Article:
Preparation, characterization, and biological evaluation of retinyl palmitate and Dead Sea water loaded nanoemulsions toward topical treatment of skin diseases

Citation:

Garcia-Bilbao A, Gómez-Fernández P, Larush L, Soroka Y, Suarez-Merino B, Frušić-Zlotkin M, Magdassi S, Goñi-de-Cerio F. Preparation, characterization, and biological evaluation of retinyl palmitate and Dead Sea water loaded nanoemulsions toward topical treatment of skin diseases. Journal of Bioactive and Compatible Polymers [Internet]. 2020;35 (1) :24 - 38.

Date Published:

2020/01//

Abstract:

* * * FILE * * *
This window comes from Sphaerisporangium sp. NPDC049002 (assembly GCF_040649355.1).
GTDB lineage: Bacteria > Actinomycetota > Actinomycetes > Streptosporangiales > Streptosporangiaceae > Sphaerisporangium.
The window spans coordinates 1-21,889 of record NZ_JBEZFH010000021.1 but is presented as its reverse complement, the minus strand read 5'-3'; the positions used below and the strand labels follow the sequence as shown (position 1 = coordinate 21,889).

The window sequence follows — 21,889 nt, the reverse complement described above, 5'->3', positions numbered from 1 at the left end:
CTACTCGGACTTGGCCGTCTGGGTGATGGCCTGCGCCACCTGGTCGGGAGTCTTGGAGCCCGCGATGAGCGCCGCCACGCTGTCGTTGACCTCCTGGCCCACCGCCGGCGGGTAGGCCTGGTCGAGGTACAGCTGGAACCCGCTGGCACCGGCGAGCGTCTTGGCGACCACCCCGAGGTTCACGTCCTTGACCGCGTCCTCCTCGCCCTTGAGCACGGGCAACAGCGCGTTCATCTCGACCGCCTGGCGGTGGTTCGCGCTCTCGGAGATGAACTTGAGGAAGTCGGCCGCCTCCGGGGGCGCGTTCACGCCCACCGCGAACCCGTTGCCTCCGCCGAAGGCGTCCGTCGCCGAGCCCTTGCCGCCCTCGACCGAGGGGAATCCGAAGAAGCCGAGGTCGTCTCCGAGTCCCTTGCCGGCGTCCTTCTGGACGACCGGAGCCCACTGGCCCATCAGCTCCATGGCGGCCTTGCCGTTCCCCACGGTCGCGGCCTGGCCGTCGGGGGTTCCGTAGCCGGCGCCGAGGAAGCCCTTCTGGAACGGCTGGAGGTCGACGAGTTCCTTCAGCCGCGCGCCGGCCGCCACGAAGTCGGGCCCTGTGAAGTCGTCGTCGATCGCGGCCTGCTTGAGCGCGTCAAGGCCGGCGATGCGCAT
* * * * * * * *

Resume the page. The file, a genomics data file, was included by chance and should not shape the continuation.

Millions of people suffer from different types of skin diseases worldwide. In the last decade, the development of nanocarriers has been the focus of the pharmaceutical and cosmetic industries to enhance the performance of their products, and to meet consumers’ demands. Several delivery systems have been developed to improve the efficiency and minimize possible side effects. In this study, retinyl palmitate and Dead Sea water loaded nanoemulsions were developed as carriers to treat skin conditions such as photoaging, psoriasis, or atopic dermatitis. Toxicity profiles were carried out by means of viability, cell membrane asymmetry study, evaluation of oxidative stress induction (reactive oxygen species), and inflammation via cytokines production with a human keratinocyte cell line (HaCaT) and a mouse embryo fibroblasts cell line (BALB/3T3). Results showed that loaded nanoemulsions were found to be non-cytotoxic under the conditions of the study. Furthermore, no oxidative stress induction was observed. Likewise, an efficacy test of these loaded nanoemulsions was also tested on human skin organ cultures, before and after ultraviolet B light treatment. Viability and caspase-3 production assessment, in response to the exposure of skin explants to the loaded nanoemulsions, indicated non-toxic effects on human skin in culture, both with and without ultraviolet B irradiation. Further the ability of loaded nanoemulsions to protect the skin against ultraviolet B damage was assessed on skin explants reducing significantly the apoptotic activation after ultraviolet B irradiation. Our promising results indicate that the developed loaded nanoemulsions may represent a topical drug delivery system to be used as an alternative treatment for recurrent skin diseases.

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